The theme of this year’s conference is “Innovation with Purpose.” How do you find purpose in your work?

We are fortunate to have purpose built into the first thought of this company. We want to do a few things: 1. Create a service that adds value to people by giving them time back to live 2. Create good jobs for employees, treat them well, and give them the chance to grow 3. Support local communities and small business. We do and buy a lot of things for people in several cities and we want to recognize the great small businesses and entrepreneurs that strive to do well, day in and day out. There’s a lot to do, but I think the team is nicely united under this vision and that we are on the right track.

Alfred

Marcela will be getting to the heart of tech and home service at our PSFK 2017 conference on May 19. Get your tickets today before they sell out!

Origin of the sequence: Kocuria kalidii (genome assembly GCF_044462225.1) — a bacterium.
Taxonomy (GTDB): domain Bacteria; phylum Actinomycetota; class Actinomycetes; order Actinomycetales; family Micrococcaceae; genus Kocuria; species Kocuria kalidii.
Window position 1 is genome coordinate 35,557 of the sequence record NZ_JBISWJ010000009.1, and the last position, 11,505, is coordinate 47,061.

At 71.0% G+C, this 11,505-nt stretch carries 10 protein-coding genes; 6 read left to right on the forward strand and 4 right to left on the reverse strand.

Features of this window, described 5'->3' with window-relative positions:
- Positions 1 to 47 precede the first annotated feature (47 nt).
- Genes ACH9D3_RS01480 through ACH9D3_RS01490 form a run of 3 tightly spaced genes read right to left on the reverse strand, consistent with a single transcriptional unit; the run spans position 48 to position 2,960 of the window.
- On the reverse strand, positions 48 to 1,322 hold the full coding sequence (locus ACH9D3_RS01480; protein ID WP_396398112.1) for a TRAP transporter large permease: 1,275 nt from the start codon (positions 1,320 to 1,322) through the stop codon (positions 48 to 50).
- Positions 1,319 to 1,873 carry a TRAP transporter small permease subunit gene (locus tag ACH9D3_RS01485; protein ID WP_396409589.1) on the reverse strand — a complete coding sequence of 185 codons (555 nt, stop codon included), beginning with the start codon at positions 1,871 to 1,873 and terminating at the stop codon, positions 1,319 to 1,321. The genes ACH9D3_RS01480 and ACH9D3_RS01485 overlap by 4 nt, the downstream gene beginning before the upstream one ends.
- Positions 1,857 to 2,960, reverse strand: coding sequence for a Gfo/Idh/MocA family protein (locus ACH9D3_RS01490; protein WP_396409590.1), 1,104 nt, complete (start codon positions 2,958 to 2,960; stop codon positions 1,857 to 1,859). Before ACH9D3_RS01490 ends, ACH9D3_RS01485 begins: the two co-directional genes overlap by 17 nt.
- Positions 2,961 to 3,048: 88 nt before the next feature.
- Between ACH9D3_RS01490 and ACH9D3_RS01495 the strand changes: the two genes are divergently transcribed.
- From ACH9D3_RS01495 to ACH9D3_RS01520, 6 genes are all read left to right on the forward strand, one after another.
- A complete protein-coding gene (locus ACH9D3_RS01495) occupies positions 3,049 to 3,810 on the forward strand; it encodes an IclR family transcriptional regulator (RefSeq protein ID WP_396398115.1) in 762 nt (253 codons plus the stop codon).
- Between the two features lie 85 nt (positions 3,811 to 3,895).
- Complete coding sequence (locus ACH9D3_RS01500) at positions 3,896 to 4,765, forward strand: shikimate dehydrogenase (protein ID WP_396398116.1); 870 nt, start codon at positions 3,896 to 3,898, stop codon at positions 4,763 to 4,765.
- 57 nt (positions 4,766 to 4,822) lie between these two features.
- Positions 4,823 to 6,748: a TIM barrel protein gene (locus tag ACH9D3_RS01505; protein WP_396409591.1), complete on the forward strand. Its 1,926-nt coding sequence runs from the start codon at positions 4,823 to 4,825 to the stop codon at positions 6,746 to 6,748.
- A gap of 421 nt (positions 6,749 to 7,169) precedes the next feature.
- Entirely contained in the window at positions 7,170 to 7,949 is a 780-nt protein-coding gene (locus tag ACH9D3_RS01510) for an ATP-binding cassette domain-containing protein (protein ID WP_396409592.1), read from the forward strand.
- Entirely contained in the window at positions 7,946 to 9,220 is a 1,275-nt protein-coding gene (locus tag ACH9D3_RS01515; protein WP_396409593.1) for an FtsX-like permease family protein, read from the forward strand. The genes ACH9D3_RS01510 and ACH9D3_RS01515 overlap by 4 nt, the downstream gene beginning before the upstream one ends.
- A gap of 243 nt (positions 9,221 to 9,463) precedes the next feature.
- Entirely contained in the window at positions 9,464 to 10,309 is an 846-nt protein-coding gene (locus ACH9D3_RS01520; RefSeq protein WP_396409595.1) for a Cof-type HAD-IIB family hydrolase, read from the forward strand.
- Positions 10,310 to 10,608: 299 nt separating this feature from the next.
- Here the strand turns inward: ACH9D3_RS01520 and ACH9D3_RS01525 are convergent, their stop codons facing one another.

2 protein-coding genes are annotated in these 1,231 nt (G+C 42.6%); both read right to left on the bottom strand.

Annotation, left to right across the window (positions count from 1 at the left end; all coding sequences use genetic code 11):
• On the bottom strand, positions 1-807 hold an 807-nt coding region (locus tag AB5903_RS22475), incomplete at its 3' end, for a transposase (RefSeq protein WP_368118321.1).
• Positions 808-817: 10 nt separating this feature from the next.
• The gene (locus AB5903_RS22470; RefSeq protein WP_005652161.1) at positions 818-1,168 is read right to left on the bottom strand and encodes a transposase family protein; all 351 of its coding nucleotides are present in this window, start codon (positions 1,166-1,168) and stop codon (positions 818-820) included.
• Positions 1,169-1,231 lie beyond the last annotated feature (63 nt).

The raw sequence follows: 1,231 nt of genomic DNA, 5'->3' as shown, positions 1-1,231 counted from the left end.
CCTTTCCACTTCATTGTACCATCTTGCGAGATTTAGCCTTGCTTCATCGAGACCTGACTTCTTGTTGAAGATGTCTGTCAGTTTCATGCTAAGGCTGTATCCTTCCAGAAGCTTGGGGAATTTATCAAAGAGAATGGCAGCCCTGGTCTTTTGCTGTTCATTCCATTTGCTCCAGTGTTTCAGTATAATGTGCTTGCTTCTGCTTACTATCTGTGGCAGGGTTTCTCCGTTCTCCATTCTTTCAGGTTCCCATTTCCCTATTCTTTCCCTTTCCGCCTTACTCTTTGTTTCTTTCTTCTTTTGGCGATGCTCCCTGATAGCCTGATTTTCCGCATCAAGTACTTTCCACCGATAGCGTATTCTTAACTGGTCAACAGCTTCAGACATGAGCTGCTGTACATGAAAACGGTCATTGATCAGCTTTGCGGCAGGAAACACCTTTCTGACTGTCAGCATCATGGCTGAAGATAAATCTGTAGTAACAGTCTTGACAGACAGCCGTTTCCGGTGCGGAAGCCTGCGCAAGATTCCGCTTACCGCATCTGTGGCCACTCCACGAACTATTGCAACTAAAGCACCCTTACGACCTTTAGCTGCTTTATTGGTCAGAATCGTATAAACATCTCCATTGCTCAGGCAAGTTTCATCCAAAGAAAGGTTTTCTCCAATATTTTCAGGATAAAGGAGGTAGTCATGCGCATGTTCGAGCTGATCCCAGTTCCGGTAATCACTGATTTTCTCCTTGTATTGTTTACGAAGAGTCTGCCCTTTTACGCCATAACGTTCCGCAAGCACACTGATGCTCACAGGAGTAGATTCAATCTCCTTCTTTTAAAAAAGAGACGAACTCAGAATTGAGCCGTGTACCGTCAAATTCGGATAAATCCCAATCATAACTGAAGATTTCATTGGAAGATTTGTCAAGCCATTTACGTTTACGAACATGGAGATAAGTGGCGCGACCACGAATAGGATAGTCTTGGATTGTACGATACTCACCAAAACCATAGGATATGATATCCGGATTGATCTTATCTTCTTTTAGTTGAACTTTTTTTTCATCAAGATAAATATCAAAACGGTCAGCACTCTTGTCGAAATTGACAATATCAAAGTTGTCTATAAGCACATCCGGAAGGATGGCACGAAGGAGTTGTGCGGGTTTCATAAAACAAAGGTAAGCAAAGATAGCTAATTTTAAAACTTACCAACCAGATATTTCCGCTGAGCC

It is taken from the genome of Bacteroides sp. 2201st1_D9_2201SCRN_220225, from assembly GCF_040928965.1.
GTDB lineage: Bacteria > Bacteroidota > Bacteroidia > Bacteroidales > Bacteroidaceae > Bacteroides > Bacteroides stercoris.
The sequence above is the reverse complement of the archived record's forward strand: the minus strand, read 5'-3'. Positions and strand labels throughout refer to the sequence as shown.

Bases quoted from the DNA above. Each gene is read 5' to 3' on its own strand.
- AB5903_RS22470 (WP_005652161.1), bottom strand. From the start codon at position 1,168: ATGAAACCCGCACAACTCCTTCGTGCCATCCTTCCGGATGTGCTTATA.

A home that knows what temperature your bedroom ought to be without you having to ask, that knows when the lights should come on at night, or when the radio should turn on in the morning. That’s the dream of an IoT-enabled home, which promises to make our lives less complicated and more enjoyable by taking care of the mundane tasks and duties we don’t have time to think about. But what about a home that knows our thoughts and emotions? AI has come a long way, but digital home assistants like Amazon’s Alexa still fall short of fulfilling these needs. That’s where Alfred, a home planning and management service, hopes to fill the gap.

+alfred
+Design
+home
+internet of things
+Interview
+IoT
+IoT
+marcela sapone
+psfk 2017
+Public